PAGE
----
Easily grown in a loamy soil and tolerating infertile soils, it prefers a well-drained deep fertile soil. A drought resistant plant once established, it succeeds in dry soils. Requires a sunny position. Tolerates salty air. Plants are slow-growing and very long-lived.
The olive is very commonly cultivated in Mediterranean climates for its edible seed, there are many named varieties. Trees can produce a crop when they are 6 years old and continue producing a commercial yield for the next 50 years - many trees continue to give good yields for hundreds of years, even when their trunk is hollow. They succeed outdoors in the milder areas of Britain, though plants rarely produce fruit when grown in this country, preferring warm temperate regions with mild moist winters and hot dry summers. Some reports say that trees often fruit in south-western England. Generally, older trees are hardy to about -10°c. They require the protection of a south facing wall when grown in the London area. At least some cultivars are self-fertile. Some cultivars have been selected mainly for their fruits whilst others have been selected for their oil. 'Mission' is grown for its edible fruits. It is vigorous, prolific and very cold resistant. 'Moraiolo' is grown for its oil, it is very hardy and strong-growing. Flower production depends on a 12 - 15 week period of diurnally fluctuating temperatures with at least 2 months averaging below 10°c. Pruning can encourage non-fruiting water-shoots. Weighing down or arching the branches can encourage fruiting. The plants fruit best on wood that is one year old so any pruning should take this into account. An olive branch is a traditional symbol of peace, laurel leaves were used by the ancient Greeks to crown winners of the Olympic games.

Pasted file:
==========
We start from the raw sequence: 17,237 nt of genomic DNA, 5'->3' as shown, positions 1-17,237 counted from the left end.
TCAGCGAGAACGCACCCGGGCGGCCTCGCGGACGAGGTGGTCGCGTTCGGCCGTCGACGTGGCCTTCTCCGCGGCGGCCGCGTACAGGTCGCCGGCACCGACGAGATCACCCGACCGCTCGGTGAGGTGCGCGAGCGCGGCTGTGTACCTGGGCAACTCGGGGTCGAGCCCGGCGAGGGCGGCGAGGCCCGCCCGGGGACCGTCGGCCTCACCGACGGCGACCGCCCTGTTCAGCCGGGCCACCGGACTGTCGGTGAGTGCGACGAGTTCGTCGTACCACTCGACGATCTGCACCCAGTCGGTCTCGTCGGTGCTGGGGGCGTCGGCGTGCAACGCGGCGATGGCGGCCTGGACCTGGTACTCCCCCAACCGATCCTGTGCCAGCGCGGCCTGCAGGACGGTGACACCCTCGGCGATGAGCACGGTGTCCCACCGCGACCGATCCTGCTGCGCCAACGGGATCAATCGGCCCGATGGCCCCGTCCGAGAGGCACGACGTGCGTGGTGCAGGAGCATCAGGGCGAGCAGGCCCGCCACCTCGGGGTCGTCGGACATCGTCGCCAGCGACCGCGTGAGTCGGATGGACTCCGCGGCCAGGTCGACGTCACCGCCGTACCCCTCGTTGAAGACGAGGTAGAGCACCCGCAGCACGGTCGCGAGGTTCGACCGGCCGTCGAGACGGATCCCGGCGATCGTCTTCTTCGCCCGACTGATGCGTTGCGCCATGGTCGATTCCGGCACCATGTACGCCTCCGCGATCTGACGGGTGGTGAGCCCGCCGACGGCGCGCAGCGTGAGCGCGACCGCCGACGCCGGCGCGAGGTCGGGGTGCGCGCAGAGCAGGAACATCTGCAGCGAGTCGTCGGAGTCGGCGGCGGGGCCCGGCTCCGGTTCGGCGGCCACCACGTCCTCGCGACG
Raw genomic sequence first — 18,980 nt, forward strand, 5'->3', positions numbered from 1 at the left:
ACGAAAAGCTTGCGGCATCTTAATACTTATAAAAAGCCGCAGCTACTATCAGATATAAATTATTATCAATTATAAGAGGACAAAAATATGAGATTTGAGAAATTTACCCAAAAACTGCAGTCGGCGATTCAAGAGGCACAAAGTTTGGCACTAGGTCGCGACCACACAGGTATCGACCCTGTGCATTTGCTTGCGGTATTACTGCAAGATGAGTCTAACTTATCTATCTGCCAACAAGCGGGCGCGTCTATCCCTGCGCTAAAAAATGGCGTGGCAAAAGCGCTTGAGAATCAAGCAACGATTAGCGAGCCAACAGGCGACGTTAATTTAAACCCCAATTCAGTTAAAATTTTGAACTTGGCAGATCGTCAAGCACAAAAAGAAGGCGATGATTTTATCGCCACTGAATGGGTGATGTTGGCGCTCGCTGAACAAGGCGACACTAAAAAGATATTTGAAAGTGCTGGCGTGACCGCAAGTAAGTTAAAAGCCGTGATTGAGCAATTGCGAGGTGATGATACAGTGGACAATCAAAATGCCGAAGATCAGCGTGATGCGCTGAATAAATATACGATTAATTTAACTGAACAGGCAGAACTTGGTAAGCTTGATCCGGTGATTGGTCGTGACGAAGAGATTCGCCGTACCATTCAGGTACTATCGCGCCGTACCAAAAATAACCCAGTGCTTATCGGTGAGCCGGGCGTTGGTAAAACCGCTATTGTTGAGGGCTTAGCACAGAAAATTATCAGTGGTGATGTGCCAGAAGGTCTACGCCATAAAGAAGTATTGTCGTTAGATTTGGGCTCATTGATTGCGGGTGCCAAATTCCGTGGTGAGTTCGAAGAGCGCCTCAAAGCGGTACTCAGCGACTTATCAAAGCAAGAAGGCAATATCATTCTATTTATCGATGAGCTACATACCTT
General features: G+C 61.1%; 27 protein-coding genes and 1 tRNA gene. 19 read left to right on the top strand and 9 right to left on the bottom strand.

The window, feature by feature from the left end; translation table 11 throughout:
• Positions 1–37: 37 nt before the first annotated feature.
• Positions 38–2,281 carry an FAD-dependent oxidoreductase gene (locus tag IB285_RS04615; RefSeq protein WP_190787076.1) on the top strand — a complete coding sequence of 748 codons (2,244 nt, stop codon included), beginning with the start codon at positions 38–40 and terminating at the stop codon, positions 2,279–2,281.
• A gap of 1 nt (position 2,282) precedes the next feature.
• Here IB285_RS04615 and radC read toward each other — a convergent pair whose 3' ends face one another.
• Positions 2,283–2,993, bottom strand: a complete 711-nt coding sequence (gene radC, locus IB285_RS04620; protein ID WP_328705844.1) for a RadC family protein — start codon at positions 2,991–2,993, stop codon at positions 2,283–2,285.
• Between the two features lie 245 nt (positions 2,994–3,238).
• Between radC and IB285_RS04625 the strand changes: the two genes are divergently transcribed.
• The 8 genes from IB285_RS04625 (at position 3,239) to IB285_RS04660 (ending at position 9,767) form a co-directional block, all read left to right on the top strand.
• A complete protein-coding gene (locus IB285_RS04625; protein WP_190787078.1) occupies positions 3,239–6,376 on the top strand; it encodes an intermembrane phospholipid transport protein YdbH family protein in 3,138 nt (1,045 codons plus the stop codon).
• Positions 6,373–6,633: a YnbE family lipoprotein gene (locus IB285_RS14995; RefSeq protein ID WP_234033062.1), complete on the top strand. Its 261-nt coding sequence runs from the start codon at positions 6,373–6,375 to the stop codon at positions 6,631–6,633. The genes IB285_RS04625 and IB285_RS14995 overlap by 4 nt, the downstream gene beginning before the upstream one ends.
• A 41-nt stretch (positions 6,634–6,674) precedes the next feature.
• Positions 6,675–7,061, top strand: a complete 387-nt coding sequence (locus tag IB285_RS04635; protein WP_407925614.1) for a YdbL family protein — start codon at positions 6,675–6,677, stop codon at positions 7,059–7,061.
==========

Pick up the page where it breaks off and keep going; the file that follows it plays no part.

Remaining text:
Plants have male flowers and bisexual flowers.